In your life you’re bound to experience grief. People or pets will pass away, and despite how you feel, you will eventually have to go back to work. Dealing with grief in the workplace is difficult for employees and business leaders alike. Here are some tips to make it easier for yourself and your employees to deal with grief in the workplace:  

Look for Help 

For You: You don’t have to grieve alone at work. Reach out to HR or any superiors and ask for temporary accommodations. This will make it easier for you to readjust to your schedule to fit your needs.  

For Employees: Be willing to temporarily adjust schedules and processes for grieving employees. Look at the programs you have in place to help grieving employees and see if there are any changes that need to be made. If you have an Employee Assistance Program (EAP), provide the information to employees, so they can easily access professional support if they choose.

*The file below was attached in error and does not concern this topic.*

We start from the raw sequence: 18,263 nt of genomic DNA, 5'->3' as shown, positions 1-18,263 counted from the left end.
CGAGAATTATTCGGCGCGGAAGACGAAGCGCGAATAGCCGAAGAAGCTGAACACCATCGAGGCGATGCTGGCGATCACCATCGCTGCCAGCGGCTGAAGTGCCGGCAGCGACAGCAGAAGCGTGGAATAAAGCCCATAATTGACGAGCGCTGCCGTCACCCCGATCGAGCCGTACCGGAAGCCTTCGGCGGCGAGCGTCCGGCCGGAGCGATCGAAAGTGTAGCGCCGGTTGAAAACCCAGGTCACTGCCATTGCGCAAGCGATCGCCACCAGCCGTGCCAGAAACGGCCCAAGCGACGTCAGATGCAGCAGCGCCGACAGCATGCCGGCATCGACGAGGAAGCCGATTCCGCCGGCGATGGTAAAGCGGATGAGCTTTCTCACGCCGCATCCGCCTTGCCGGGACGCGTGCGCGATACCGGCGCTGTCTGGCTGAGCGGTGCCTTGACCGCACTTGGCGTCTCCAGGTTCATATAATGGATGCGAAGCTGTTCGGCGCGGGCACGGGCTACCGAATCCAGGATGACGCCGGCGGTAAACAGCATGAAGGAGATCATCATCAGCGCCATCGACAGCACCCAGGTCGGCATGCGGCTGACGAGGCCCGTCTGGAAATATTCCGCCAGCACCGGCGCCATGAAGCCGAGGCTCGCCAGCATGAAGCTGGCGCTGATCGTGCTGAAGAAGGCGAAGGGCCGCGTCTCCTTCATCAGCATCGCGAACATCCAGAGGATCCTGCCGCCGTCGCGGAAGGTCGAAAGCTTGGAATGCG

Have a Private Area  

For You: When dealing with grief, you may have times when you’re overcome with emotions. Having a private place to go, even at work, can help you comfortably cope with any emotions that come up.  

For Employees: Employees who are dealing with grief should have the same access to a comfortable, private area. Make it clear that while employees don’t have to use the private area during work, it is always open to those dealing with grief.   

Recognize and Show Support 

For You: Recognizing that there are people supporting you through your grief can help you to know that others care about you. But you don’t have to allow your company to reach out in a way that makes you uncomfortable. Clearly articulate what you want and don’t want during this hard time to a supervisor or HR.  

For Employees: There are many ways to show your support to grieving individuals. Companies can send flowers or gifts, offer their condolences in person, write kind cards, or attend the funeral to show support to the individual. Try to show company support to grievers in whichever way is most comfortable for them.   

Working through grief is a difficult process that takes time, effort, and care. Use or share this advice the next time you encounter grief in your workplace.